This spring, the Fed dusted off the ole inflation-fighting playbook. It goes like this: The central bank applies upward pressure on long-term interest rates—including mortgage rates—through signaling that short-term rates will soon rise. Those spiking mortgage rates then push both home sales and homebuilding lower. That causes demand for commodities (like lumber and concrete) and durable goods (like countertops and refrigerators) to fall. Those economic contractions then spread throughout the rest of the economy and, in theory, help to curtail inflation.
The housing correction phase, of course, has already begun.
Across the country, home shoppers are putting their home search on pause. On a year-over-year basis, new home sales and existing home sales are now down 29.6% and 20.2%. And single-family housing starts and mortgage purchase applications are down 18.5% and 23%, respectively. Simply put: Housing activity is contracting—fast.
Regardless of what you call it—a housing correction, housing recession, or housing downturn—it is far from over. Just look at mortgage rates. Heading into the year, the average 30-year fixed mortgage rate sat at 3.1%. That’s long gone. On Thursday, it climbed to 6.23%—the second highest mortgage rate reading of 2022.
If a borrower took out a $500,000 mortgage at a 3.2% rate, they’d see a $2,162 monthly payment. At a 6.23% rate, that monthly payment would be $3,072 over the 30-year loan. These elevated mortgage rates—coupled with frothy home prices that jumped 43% during the pandemic—simply make new monthly payments unaffordable for many would-be buyers. Other households (see chart below) have lost their mortgage eligibility altogether.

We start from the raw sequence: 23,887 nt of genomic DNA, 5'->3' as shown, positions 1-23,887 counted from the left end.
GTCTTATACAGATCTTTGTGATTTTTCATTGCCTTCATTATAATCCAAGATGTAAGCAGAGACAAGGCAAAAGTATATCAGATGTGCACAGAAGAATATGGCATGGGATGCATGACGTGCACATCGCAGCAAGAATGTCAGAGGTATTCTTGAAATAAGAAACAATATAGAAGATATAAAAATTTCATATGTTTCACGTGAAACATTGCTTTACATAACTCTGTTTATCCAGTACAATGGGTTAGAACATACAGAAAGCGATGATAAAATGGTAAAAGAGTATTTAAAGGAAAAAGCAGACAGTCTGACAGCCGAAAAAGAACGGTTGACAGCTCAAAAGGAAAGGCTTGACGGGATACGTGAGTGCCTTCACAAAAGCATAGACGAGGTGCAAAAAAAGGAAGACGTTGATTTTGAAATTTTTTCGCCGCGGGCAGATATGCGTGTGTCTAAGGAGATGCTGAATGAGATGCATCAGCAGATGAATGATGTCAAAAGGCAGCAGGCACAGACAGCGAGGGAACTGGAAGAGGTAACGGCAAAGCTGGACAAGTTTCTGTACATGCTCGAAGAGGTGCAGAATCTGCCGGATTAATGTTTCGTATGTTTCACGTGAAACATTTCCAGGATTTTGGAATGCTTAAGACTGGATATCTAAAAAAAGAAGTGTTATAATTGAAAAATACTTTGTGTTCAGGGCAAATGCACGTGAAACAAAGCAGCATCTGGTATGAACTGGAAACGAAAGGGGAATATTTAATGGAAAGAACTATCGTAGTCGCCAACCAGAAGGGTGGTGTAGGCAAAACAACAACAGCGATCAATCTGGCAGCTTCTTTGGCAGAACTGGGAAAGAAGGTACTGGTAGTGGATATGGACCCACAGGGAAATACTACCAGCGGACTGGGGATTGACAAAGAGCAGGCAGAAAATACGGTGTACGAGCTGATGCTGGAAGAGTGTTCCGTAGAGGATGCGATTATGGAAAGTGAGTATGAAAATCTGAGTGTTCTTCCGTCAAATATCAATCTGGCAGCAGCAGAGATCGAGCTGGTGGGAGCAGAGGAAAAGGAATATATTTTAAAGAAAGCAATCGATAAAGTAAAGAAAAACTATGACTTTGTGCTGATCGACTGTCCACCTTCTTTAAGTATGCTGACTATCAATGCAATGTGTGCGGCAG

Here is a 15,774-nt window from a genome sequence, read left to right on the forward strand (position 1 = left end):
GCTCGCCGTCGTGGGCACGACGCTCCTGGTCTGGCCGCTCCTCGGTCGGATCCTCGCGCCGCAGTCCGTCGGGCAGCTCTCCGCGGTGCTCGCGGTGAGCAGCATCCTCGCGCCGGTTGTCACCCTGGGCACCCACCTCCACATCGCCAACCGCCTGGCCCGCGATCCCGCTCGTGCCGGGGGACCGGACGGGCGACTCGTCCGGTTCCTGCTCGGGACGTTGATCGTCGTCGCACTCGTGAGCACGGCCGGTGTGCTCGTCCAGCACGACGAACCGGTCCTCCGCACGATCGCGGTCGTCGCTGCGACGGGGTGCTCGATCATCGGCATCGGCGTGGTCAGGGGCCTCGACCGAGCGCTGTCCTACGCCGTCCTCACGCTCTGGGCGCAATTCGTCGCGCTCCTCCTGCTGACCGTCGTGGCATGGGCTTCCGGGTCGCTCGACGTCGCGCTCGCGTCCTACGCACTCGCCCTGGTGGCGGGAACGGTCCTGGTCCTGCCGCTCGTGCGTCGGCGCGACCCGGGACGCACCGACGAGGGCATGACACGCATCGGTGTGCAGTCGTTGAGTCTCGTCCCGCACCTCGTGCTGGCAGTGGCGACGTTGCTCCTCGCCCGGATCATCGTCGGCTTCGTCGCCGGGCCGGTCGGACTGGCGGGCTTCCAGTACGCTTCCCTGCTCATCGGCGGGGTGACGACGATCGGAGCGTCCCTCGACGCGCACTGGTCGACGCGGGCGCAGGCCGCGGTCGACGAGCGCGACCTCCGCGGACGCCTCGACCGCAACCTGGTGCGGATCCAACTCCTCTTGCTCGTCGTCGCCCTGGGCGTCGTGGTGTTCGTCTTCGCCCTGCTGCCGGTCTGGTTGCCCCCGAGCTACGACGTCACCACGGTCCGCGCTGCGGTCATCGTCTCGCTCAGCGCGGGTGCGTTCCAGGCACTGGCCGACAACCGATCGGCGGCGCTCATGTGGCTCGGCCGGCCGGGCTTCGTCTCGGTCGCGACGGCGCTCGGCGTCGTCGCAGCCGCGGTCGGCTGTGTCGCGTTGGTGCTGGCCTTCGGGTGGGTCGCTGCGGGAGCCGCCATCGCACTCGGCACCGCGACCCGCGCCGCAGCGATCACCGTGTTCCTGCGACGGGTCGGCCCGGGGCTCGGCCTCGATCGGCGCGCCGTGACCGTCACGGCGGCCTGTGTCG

As long as mortgage rates and home prices both remain this high, industry insiders say the housing market will continue to slump.
Earlier this week, Goldman Sachs released a revised forecast. The investment bank now projects that housing GDP will fall 8.9% in 2022, and another 9.2% in 2023. That would mark the first housing downturn of the post–Great Financial Crisis era. The culprit? The affordability crunch (see chart below) caused by spiking mortgage rates.
The bad news for buyers? It could be a while before there’s much rate relief.
“I still expect fixed rates to average 5.5% through the remainder of the year,” Mark Zandi, chief economist at Moody’s Analytics, tells Fortune.
Once the U.S. labor market begins to weaken, Zandi says, financial markets should begin to ease up on mortgage rates; in theory, a weakened labor market, coupled with falling inflation, would lead the Fed to ease up on its inflation fight. However, if the overheated labor market persists, rates could go even higher.
“Of course, if the job market remains resilient, the Fed will need to tighten even more aggressively than markets are anticipating, and mortgage rates [would go] higher and the ultimate damage to the housing market [would be] greater,” notes Zandi.
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